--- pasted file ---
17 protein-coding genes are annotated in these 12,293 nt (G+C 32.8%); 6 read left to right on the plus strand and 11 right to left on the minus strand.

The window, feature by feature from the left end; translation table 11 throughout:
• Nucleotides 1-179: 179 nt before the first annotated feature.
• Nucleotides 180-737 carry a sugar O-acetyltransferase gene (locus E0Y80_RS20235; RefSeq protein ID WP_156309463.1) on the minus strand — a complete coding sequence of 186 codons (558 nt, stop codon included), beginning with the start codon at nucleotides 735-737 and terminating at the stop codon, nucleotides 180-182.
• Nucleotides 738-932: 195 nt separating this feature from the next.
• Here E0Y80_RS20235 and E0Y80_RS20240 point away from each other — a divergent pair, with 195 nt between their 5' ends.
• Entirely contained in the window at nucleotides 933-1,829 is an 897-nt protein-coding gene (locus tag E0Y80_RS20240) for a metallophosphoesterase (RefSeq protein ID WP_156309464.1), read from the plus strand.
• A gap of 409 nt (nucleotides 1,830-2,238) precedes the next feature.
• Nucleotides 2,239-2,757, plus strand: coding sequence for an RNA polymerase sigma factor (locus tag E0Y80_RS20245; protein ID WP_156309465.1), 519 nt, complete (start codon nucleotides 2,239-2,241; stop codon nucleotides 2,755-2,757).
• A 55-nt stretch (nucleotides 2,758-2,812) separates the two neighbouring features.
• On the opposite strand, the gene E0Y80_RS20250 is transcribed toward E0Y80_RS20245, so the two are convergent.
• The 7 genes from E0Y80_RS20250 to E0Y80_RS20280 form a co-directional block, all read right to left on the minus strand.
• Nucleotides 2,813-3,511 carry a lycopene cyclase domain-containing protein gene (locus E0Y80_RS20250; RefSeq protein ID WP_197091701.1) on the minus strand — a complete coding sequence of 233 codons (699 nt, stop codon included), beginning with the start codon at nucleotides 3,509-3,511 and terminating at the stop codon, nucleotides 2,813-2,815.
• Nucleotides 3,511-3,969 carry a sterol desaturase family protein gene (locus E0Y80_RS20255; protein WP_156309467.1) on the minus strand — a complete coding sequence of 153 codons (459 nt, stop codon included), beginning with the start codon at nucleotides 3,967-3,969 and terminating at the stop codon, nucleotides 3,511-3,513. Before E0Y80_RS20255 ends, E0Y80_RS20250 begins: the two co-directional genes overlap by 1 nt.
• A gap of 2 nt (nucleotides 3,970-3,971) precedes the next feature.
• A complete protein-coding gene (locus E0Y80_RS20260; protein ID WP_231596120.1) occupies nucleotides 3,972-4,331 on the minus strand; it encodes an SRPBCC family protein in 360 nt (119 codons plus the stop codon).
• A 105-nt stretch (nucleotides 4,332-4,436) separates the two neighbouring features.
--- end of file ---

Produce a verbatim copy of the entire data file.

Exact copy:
17 protein-coding genes are annotated in these 12,293 nt (G+C 32.8%); 6 read left to right on the plus strand and 11 right to left on the minus strand.

The window, feature by feature from the left end; translation table 11 throughout:
• Nucleotides 1-179: 179 nt before the first annotated feature.
• Nucleotides 180-737 carry a sugar O-acetyltransferase gene (locus E0Y80_RS20235; RefSeq protein ID WP_156309463.1) on the minus strand — a complete coding sequence of 186 codons (558 nt, stop codon included), beginning with the start codon at nucleotides 735-737 and terminating at the stop codon, nucleotides 180-182.
• Nucleotides 738-932: 195 nt separating this feature from the next.
• Here E0Y80_RS20235 and E0Y80_RS20240 point away from each other — a divergent pair, with 195 nt between their 5' ends.
• Entirely contained in the window at nucleotides 933-1,829 is an 897-nt protein-coding gene (locus tag E0Y80_RS20240) for a metallophosphoesterase (RefSeq protein ID WP_156309464.1), read from the plus strand.
• A gap of 409 nt (nucleotides 1,830-2,238) precedes the next feature.
• Nucleotides 2,239-2,757, plus strand: coding sequence for an RNA polymerase sigma factor (locus tag E0Y80_RS20245; protein ID WP_156309465.1), 519 nt, complete (start codon nucleotides 2,239-2,241; stop codon nucleotides 2,755-2,757).
• A 55-nt stretch (nucleotides 2,758-2,812) separates the two neighbouring features.
• On the opposite strand, the gene E0Y80_RS20250 is transcribed toward E0Y80_RS20245, so the two are convergent.
• The 7 genes from E0Y80_RS20250 to E0Y80_RS20280 form a co-directional block, all read right to left on the minus strand.
• Nucleotides 2,813-3,511 carry a lycopene cyclase domain-containing protein gene (locus E0Y80_RS20250; RefSeq protein ID WP_197091701.1) on the minus strand — a complete coding sequence of 233 codons (699 nt, stop codon included), beginning with the start codon at nucleotides 3,509-3,511 and terminating at the stop codon, nucleotides 2,813-2,815.
• Nucleotides 3,511-3,969 carry a sterol desaturase family protein gene (locus E0Y80_RS20255; protein WP_156309467.1) on the minus strand — a complete coding sequence of 153 codons (459 nt, stop codon included), beginning with the start codon at nucleotides 3,967-3,969 and terminating at the stop codon, nucleotides 3,511-3,513. Before E0Y80_RS20255 ends, E0Y80_RS20250 begins: the two co-directional genes overlap by 1 nt.
• A gap of 2 nt (nucleotides 3,970-3,971) precedes the next feature.
• A complete protein-coding gene (locus E0Y80_RS20260; protein ID WP_231596120.1) occupies nucleotides 3,972-4,331 on the minus strand; it encodes an SRPBCC family protein in 360 nt (119 codons plus the stop codon).
• A 105-nt stretch (nucleotides 4,332-4,436) separates the two neighbouring features.